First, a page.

Pubdate: Thu, 07 Jul 2016
Source: Barrie Advance, The (CN ON)
Copyright: 2016 Metroland Printing, Publishing and Distributing
Author: Jenni Dunning


There are at least three illegal medical marijuana stores in Barrie,
alleges Ward 2 Coun. Rose Romita, and she questions why they haven't
been shut down.

The city, Barrie Police Service, Simcoe Muskoka District Health Unit
and the Crown attorney's office are working together to figure out
what to do about them.

With Sunrise Medicinal on Dunlop Street and other dispensaries popping
up in the city, Romita said Tweed Main Street is the only legal
operation because it is regulated by Health Canada.

"As of right now (the others are) an illegal operation," she said.
"There are only 18 legal growers in Ontario and only the growers can
sell. They are not a grower."

Health Canada states "only producers who are authorized to produce and
sell to the public may sell or provide dried marijuana, fresh
marijuana or cannabis oil to eligible persons."

Barrie Police issued a statement after Toronto Police raided dozens of
medical marijuana dispensaries in May.

It explained the only legal way to get a medical cannabis prescription
is through one of the Health Canada-approved manufacturers and that
the product comes through the mail, not from a store.

"We follow the Criminal Code. We have the ability to enforce that,"
Barrie Police Const. Nicole Rodgers said Wednesday.

However, she said she was "not sure" if dispensaries such as Sunrise
are legal.

Sunrise's owner, Joseph Bidinot, made a presentation to Barrie's
finance committee in June encouraging the city to regulate the
industry locally.

The committee decided not to move forward with any changes, but
Sunrise's operational model is currently being reviewed in terms of
Barrie's business licensing and zoning bylaws, according to city
spokesperson Scott Lamantia.

"Sunrise Medicinal believes that municipal bylaws are required for
this new industry. Our view is that it is important for the city to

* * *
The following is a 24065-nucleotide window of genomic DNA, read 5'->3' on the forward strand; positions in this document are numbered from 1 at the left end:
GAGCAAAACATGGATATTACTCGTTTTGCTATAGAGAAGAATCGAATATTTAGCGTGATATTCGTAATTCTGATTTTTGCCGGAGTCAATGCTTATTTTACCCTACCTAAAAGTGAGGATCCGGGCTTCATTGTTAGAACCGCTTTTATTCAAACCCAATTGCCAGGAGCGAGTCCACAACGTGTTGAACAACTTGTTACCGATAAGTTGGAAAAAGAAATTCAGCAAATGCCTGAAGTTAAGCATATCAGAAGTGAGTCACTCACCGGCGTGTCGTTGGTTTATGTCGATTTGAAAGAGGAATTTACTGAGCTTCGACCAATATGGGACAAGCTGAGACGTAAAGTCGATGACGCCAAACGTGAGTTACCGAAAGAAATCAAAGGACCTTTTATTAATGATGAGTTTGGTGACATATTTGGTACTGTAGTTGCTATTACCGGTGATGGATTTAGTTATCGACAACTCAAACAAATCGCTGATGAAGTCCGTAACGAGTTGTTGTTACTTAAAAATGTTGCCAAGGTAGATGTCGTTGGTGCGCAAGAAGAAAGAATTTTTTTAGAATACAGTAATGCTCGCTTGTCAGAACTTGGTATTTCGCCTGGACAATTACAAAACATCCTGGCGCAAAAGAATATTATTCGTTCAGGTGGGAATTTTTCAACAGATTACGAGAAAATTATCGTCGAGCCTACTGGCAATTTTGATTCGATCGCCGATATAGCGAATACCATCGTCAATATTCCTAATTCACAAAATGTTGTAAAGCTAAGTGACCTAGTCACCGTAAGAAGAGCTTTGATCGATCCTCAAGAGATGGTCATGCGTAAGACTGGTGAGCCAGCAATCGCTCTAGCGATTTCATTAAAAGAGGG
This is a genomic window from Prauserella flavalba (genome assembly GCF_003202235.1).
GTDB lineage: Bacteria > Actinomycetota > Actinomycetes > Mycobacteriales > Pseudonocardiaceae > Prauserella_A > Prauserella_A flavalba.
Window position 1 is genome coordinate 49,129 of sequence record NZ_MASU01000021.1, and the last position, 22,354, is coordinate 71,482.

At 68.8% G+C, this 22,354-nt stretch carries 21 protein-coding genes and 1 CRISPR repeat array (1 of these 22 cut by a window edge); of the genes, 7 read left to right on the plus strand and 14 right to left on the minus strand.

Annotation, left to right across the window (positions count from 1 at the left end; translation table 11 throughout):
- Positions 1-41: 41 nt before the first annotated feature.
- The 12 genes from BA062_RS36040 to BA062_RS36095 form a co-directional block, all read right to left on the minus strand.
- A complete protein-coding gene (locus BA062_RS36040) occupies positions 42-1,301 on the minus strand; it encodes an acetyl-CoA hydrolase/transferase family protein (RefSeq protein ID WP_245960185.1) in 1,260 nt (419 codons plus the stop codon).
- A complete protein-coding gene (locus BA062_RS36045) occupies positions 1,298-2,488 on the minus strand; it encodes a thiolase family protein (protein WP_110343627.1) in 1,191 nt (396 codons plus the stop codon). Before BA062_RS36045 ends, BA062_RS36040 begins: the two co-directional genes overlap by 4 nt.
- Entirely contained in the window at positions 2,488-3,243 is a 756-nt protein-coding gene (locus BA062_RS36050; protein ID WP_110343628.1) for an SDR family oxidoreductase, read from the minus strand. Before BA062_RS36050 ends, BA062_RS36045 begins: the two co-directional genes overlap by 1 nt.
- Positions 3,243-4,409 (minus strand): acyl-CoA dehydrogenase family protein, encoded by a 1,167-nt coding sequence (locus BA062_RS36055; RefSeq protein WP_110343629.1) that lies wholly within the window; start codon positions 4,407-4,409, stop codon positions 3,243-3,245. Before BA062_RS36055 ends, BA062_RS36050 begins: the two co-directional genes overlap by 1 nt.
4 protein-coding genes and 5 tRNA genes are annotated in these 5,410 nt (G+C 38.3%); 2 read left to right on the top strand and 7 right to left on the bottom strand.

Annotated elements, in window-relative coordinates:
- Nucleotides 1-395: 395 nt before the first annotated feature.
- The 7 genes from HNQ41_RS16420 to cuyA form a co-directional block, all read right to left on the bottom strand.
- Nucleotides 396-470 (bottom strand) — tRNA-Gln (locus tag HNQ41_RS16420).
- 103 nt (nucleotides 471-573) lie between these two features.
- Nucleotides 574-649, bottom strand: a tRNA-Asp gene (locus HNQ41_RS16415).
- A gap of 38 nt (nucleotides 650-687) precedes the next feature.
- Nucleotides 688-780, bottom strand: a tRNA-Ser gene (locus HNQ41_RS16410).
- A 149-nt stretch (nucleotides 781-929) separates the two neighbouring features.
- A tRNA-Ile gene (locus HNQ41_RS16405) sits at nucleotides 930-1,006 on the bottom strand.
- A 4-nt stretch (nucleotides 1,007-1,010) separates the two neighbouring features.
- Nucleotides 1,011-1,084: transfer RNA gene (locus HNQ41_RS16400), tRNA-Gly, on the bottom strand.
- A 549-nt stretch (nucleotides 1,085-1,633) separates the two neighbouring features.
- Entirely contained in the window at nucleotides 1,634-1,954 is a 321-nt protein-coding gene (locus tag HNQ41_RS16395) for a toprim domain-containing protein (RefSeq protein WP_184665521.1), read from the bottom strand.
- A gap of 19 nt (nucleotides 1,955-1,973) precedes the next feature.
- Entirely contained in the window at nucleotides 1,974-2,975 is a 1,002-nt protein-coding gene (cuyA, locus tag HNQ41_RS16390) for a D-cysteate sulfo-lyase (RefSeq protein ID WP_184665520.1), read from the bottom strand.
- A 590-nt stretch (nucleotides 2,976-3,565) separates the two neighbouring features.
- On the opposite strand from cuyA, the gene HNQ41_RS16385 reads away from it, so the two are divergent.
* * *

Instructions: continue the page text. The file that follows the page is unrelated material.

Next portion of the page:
begin to influence the debate now and be able (to) work with the
community so that Barrie's needs are understood and recognized while
ensuring the economic benefits accrue to the community as a whole,"
Bidinot said.

"Experience has illustrated that a thoughtful regulatory regime can
benefit the community and municipality, such as the bylaws enacted and
debated in Vancouver and Victoria."

Bidinot said regulation is less about capping the number of medical
cannabis storefronts, rather operating them in a "responsible manner
that protects the interests of the community and patients."

Federal government consultations with Canadians will be important as
its moves forward with a policy framework for legalization, he added.

The city approved medical marijuana production facilities - the
definition of which includes selling - in June 2015.

Romita said she is surprised illegal medical marijuana dispensaries
have not been shut down.

"It is a very grey area. We can't bylaw something that's illegal,"
Romita said, adding she expects more shops to pop up in Barrie if
medical marijuana is legalized nationally.

"Is it going to be a free-for-all? Is it going to be at Shopper's Drug
Mart? Is it going to be at the liquor store?" she said. "If it's
helping people, then who are we to say, 'Shut it down?'"

Romita added those stores are also likely to "run into" a
five-year-old zoning bylaw that places a minimum separation distance
between payday loan businesses and tattoo, body-piercing and pawn shops.

Mark Zekulin, president of Tweed Inc., said Barrie does not need to
enact regulations because Health Canada already has some, but he
questions if dispensaries are needed.

The difference between Tweed and Sunrise, for example, is Tweed does
not sell medical cannabis in store, but connects patients to doctors
and manufacturers. Sunrise, meanwhile, sells product in store in
exchange for a consultation fee.

"I don't know where that product comes from, how it's tested, if it's
tested. There clearly needs to be regulation over that," Zekulin said,
referring to Sunrise's operations.

Sunrise is not regulated by Health Canada, rather it gets product from
legal growers through a federal program allowing people to grow their
own or have a designated grower.
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